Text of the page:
The chair of the Washington, D.C., Metro board is furious following the derailment last week, demanding workers be fired after federal inspectors blamed familiar problems in safety culture for the accident.
D.C. Metro officials failed to follow their own track inspection rules and ignored safety threats before the derailment in Virginia July 29. Metro Chair and Council member Jack Evans said he is tired of employees and supervisors ignoring internal safety codes and fragrantly violating policies. Federal investigators with the National Transportation Safety Board (NTSB) released preliminary findings of their investigation Wednesday, revealing Metro officials were only conducting track inspections in the area of the accident roughly once a month, reports NBC Washington.
Washington Metropolitan Area Transit Authority (WMATA) policy mandates tracks be checked and inspected every two weeks. (RELATED: Layoffs Loom Over DC Metro As GM Calls For Meeting On Safety Procedures)
“I’m furious about it, to be honest with you,” Evans told NBC4. “I thought by this point, after everything that Paul Wiedefeld [Metro GM] has said about people taking their jobs responsibly and doing what they are supposed to do, that we wouldn’t have things like this happen.”
Evans, who is demanding greater federal and regional funding for the system, said he is “outraged” by the continued safety failures of personnel that repeatedly place Metro riders at risk. Evans wants heads to roll over the latest incident and is calling on the Metro general manager to internally investigate the matter. (RELATED: DC Metro Workers Lash Out At Superiors, Demand Steep Increase In Funding)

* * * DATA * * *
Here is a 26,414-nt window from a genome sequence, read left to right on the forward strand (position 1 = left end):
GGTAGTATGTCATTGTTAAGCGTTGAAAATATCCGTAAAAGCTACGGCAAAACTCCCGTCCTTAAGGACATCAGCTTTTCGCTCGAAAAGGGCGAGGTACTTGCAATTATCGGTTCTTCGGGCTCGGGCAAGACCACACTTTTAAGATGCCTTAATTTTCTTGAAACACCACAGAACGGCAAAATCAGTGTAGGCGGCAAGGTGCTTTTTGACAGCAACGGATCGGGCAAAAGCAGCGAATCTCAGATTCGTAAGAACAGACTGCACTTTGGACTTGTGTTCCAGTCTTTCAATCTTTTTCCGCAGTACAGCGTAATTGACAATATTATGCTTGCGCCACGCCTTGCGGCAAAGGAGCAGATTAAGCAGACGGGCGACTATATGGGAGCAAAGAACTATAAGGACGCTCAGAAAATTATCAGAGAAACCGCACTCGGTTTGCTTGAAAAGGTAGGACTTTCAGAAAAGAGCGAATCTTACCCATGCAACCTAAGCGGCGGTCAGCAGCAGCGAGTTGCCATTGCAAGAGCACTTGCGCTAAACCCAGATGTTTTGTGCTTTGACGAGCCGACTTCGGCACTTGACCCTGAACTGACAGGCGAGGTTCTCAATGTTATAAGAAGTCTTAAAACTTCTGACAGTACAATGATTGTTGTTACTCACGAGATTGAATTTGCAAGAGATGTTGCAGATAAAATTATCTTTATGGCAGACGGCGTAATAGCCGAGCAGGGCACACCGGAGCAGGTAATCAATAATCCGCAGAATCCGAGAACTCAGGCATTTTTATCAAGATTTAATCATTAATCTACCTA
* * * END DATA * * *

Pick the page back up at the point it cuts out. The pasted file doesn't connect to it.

“I would encourage the general manager to find out who was supposed to be doing [the inspections] and then fire them,” Evans told NBC4. “It’s very hard for me to go out and try to get more money for this system when we have these crazy antics happening.”
The NTSB investigation confirms earlier reports from officials with the D.C. Metro that blamed the derailment on deteriorating rail ties in violation of track safety standards, however the NTSB report reveals further negligence on the part of WMATA inspectors.
“These things shouldn’t be happening,” Evans told NBC4. “As the chairman of the board, I feel a little disconnected from what’s happening, because there seems to be something happening every day.”
Evans will consider bringing the directors of the Metro board together this month for a meeting on safety standards in light of the recent incidents.
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